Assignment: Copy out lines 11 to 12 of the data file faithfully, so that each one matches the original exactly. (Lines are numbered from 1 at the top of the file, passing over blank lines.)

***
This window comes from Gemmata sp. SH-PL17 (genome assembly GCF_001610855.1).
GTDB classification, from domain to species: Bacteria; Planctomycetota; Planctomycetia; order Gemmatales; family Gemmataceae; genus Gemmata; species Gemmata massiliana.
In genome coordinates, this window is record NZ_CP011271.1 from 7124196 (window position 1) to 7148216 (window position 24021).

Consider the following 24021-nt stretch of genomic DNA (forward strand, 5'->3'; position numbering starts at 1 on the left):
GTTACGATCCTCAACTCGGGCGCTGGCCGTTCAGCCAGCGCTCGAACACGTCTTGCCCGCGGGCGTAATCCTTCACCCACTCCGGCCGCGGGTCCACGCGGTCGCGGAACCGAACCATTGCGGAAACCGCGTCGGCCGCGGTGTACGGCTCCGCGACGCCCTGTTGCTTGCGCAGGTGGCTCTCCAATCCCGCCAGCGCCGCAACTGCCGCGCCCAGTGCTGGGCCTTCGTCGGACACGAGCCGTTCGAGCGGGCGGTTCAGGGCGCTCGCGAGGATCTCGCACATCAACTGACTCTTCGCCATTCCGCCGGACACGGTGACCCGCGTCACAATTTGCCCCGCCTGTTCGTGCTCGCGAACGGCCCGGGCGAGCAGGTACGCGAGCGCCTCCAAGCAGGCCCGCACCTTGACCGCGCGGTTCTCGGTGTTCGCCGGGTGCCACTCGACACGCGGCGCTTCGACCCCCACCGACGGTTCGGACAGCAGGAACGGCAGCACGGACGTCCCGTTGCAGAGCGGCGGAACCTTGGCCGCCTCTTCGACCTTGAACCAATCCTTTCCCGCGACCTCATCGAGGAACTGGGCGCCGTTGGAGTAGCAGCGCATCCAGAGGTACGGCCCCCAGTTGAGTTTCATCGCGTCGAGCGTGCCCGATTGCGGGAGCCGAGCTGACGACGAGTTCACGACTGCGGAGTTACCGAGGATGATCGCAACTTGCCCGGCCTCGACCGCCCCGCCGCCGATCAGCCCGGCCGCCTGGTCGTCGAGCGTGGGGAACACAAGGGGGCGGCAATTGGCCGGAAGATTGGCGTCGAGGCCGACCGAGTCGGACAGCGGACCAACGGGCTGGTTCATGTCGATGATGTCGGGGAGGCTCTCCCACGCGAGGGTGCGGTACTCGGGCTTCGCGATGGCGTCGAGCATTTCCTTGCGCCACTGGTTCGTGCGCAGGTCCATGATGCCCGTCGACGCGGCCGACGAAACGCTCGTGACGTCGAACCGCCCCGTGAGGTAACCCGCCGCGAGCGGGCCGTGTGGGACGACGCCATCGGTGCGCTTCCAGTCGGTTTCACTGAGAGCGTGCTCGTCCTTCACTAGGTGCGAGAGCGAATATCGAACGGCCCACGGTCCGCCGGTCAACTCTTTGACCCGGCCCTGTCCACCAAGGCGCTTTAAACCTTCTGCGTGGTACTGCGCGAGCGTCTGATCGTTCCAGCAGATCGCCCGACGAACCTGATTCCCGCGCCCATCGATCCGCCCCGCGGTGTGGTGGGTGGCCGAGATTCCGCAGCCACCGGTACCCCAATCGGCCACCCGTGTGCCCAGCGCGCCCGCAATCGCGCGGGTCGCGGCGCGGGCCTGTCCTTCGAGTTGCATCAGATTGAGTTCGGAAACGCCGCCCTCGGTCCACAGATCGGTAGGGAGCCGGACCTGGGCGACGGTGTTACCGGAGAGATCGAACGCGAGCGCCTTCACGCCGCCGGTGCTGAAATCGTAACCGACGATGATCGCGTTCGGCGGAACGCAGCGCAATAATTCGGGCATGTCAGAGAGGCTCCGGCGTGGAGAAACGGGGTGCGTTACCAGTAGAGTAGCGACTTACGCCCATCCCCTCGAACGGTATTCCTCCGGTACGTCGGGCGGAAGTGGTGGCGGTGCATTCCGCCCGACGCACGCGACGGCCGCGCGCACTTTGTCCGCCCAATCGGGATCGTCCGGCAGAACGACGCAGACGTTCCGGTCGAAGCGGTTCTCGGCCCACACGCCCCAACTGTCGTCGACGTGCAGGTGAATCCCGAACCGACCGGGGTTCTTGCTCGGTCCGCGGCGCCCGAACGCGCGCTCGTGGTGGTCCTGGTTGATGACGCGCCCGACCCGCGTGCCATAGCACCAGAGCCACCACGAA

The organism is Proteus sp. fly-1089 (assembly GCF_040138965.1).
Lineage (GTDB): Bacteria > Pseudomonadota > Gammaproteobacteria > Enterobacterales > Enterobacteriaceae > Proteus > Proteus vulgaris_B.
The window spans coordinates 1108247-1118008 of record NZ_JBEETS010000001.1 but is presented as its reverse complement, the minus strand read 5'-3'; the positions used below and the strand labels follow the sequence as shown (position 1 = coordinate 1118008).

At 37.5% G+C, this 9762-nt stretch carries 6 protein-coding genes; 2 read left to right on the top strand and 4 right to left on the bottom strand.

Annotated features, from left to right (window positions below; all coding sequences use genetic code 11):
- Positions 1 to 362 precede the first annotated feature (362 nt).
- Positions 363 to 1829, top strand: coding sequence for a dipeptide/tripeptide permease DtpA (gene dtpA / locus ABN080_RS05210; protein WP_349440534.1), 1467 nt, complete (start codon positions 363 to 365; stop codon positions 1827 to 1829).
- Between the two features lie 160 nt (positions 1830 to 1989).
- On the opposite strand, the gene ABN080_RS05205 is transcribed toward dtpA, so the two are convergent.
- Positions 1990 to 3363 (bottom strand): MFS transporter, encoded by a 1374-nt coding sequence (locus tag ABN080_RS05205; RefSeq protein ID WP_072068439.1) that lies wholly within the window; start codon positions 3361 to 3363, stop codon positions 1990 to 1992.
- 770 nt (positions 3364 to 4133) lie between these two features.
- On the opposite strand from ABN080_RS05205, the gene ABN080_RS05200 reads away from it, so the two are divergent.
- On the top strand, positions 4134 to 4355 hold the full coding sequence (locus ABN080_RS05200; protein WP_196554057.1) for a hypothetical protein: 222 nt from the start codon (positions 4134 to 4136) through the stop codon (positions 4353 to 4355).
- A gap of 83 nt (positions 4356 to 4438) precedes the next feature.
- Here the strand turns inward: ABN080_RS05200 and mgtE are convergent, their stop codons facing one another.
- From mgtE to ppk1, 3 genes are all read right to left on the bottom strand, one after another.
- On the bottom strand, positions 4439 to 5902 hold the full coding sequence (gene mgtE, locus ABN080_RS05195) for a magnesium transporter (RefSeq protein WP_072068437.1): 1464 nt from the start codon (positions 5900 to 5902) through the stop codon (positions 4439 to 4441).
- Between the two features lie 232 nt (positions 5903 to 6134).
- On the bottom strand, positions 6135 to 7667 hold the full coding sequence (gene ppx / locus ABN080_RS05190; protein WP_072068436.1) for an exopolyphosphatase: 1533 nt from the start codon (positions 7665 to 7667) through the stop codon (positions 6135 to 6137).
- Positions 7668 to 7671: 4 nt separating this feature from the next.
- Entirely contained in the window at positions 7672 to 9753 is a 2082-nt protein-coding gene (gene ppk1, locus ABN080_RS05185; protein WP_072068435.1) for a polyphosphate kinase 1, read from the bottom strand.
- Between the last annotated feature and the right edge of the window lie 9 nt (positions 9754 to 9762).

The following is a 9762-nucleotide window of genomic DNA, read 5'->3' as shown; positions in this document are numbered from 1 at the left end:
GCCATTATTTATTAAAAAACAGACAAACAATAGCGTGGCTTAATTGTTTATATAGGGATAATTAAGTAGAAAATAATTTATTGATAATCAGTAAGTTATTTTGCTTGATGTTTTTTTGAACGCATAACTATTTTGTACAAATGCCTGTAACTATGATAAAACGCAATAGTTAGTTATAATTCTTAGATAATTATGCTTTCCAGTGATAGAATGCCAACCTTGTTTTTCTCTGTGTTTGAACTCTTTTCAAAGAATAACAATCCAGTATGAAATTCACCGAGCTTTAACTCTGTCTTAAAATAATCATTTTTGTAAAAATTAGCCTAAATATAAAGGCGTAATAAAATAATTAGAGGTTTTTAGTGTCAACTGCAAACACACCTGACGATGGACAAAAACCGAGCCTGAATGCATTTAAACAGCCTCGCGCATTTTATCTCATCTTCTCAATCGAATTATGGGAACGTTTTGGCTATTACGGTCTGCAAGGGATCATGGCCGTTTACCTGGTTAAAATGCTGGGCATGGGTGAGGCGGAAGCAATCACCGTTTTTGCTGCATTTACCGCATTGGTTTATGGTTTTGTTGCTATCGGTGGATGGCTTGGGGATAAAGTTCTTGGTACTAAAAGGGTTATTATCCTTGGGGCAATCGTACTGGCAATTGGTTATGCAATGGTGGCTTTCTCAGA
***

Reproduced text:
- Positions 1 to 362 precede the first annotated feature (362 nt).
- Positions 363 to 1829, top strand: coding sequence for a dipeptide/tripeptide permease DtpA (gene dtpA / locus ABN080_RS05210; protein WP_349440534.1), 1467 nt, complete (start codon positions 363 to 365; stop codon positions 1827 to 1829).